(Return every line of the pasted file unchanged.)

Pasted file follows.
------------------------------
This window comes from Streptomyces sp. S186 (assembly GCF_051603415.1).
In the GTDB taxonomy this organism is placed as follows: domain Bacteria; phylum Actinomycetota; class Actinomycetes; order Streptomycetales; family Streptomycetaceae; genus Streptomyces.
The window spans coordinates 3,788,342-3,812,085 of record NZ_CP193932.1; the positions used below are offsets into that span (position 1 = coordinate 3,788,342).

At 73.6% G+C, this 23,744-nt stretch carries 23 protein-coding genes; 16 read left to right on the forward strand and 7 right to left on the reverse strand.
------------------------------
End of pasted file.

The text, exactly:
This window comes from Streptomyces sp. S186 (assembly GCF_051603415.1).
In the GTDB taxonomy this organism is placed as follows: domain Bacteria; phylum Actinomycetota; class Actinomycetes; order Streptomycetales; family Streptomycetaceae; genus Streptomyces.
The window spans coordinates 3,788,342-3,812,085 of record NZ_CP193932.1; the positions used below are offsets into that span (position 1 = coordinate 3,788,342).

At 73.6% G+C, this 23,744-nt stretch carries 23 protein-coding genes; 16 read left to right on the forward strand and 7 right to left on the reverse strand.